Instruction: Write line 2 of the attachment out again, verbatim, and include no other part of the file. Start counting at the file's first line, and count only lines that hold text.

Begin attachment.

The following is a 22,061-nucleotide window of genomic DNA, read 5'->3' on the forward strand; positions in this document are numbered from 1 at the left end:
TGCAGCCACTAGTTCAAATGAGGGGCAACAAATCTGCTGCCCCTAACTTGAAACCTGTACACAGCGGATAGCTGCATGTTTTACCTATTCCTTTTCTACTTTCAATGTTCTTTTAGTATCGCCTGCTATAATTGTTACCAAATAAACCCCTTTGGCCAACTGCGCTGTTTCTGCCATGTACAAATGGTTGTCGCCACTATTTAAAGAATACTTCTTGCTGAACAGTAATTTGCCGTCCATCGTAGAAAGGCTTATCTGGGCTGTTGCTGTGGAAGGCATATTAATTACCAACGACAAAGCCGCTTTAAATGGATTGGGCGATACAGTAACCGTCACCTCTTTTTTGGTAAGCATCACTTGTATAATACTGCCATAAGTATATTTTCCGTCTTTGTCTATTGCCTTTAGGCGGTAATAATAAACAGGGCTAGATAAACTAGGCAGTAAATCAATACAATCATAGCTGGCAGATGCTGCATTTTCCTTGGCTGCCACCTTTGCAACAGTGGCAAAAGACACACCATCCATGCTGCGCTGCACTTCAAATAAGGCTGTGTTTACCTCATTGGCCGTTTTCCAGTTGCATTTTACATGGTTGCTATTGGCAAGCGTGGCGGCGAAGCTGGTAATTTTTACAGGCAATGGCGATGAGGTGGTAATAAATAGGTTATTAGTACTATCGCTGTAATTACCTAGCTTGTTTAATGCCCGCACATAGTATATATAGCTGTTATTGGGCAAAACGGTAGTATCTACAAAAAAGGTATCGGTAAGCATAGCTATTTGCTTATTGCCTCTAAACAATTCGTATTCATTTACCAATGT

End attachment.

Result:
TGCAGCCACTAGTTCAAATGAGGGGCAACAAATCTGCTGCCCCTAACTTGAAACCTGTACACAGCGGATAGCTGCATGTTTTACCTATTCCTTTTCTACTTTCAATGTTCTTTTAGTATCGCCTGCTATAATTGTTACCAAATAAACCCCTTTGGCCAACTGCGCTGTTTCTGCCATGTACAAATGGTTGTCGCCACTATTTAAAGAATACTTCTTGCTGAACAGTAATTTGCCGTCCATCGTAGAAAGGCTTATCTGGGCTGTTGCTGTGGAAGGCATATTAATTACCAACGACAAAGCCGCTTTAAATGGATTGGGCGATACAGTAACCGTCACCTCTTTTTTGGTAAGCATCACTTGTATAATACTGCCATAAGTATATTTTCCGTCTTTGTCTATTGCCTTTAGGCGGTAATAATAAACAGGGCTAGATAAACTAGGCAGTAAATCAATACAATCATAGCTGGCAGATGCTGCATTTTCCTTGGCTGCCACCTTTGCAACAGTGGCAAAAGACACACCATCCATGCTGCGCTGCACTTCAAATAAGGCTGTGTTTACCTCATTGGCCGTTTTCCAGTTGCATTTTACATGGTTGCTATTGGCAAGCGTGGCGGCGAAGCTGGTAATTTTTACAGGCAATGGCGATGAGGTGGTAATAAATAGGTTATTAGTACTATCGCTGTAATTACCTAGCTTGTTTAATGCCCGCACATAGTATATATAGCTGTTATTGGGCAAAACGGTAGTATCTACAAAAAAGGTATCGGTAAGCATAGCTATTTGCTTATTGCCTCTAAACAATTCGTATTCATTTACCAATGT